Drought, long-festering religious tensions and foreign meddling have tragically splintered Syria into a country perpetuated by informal fighting, border clashes, limited ceasefires. The perceived weakness of Syrian statehood and disorder of the Syrian political life led to the first Assad regime, which was established in 1970 by Hafez-al-Assad, the father of the current leader!

Al Assad family. Image source: wikipedia.org

This is where it all began, and this is how we have reached the situation in today’s Syria!  

The al-Assad family has been ruling Syria since 1971 when Hafez al-Assad established an authoritarian government under the control of the Ba’ath party. The Assads, originally from Qandahar, a village in northwest Syria overlooking the town of Latakia,  has been in control of Syria ever since the time they have power.   

Homs, a city in Syria. Before the war (left). After the war (right).
On July 19, 2012, the Syrian Civil War made Aleppo, the country’s largest city, its battlefield. Barrel bombs dropped from helicopters, killing thousands.

Chemical weapons attacking hundreds of children and other civilians, and for what? Syria’s housing and most of its infrastructure have been destroyed along with the destruction of educational and medical facilities, relentless bloodshed and imprisonment because of pro-democracy uprisings known as Arab Spring. Is this fair? Is this the world that they or anyone else deserve? The public anger, growing chaos and constant uncertainty about tomorrow; can there ever be a full stop to this grave political issue taking place in the Middle East without affecting the entire world?    

“All now stand in ruins, ravaged by a war that is not only killing generations of Syrians but also eradicating all around them, including sites that have stood since the dawn of civilization. Across Syria, where a seemingly unstoppable war is about to enter a third year, a heritage built over 5,000 years or more is being steadily buried under rubble.”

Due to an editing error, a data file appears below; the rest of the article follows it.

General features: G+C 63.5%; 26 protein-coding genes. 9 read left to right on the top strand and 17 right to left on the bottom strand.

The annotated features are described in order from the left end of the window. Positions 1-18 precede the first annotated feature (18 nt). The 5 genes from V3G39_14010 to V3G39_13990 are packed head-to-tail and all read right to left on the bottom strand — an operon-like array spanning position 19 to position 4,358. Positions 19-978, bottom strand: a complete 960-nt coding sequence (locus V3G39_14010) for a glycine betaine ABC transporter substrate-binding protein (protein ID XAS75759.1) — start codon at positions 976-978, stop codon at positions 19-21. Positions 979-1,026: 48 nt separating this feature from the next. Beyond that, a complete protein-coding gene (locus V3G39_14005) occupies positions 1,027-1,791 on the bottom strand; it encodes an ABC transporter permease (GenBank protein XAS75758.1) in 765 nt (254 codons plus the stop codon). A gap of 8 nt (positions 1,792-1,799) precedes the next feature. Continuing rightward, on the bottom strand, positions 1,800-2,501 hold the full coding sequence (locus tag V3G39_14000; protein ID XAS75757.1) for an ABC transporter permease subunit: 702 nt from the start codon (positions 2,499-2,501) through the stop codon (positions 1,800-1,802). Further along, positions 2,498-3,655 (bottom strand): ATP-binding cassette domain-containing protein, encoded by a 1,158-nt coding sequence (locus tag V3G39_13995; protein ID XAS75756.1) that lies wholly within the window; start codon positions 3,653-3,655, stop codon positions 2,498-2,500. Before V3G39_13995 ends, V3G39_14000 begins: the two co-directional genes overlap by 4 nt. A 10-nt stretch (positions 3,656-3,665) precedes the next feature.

–An article from The Guardian

Featured Image source: wikimedia.org
You must be to comment.

More from Karina Pandya

Similar Posts

By Aniruddha Bose

By Aweeza Akhtar

By Nitij Rao

Wondering what to write about?

Here are some topics to get you started

Share your details to download the report.









We promise not to spam or send irrelevant information.

Share your details to download the report.









We promise not to spam or send irrelevant information.

An ambassador and trained facilitator under Eco Femme (a social enterprise working towards menstrual health in south India), Sanjina is also an active member of the MHM Collective- India and Menstrual Health Alliance- India. She has conducted Menstrual Health sessions in multiple government schools adopted by Rotary District 3240 as part of their WinS project in rural Bengal. She has also delivered training of trainers on SRHR, gender, sexuality and Menstruation for Tomorrow’s Foundation, Vikramshila Education Resource Society, Nirdhan trust and Micro Finance, Tollygunj Women In Need, Paint It Red in Kolkata.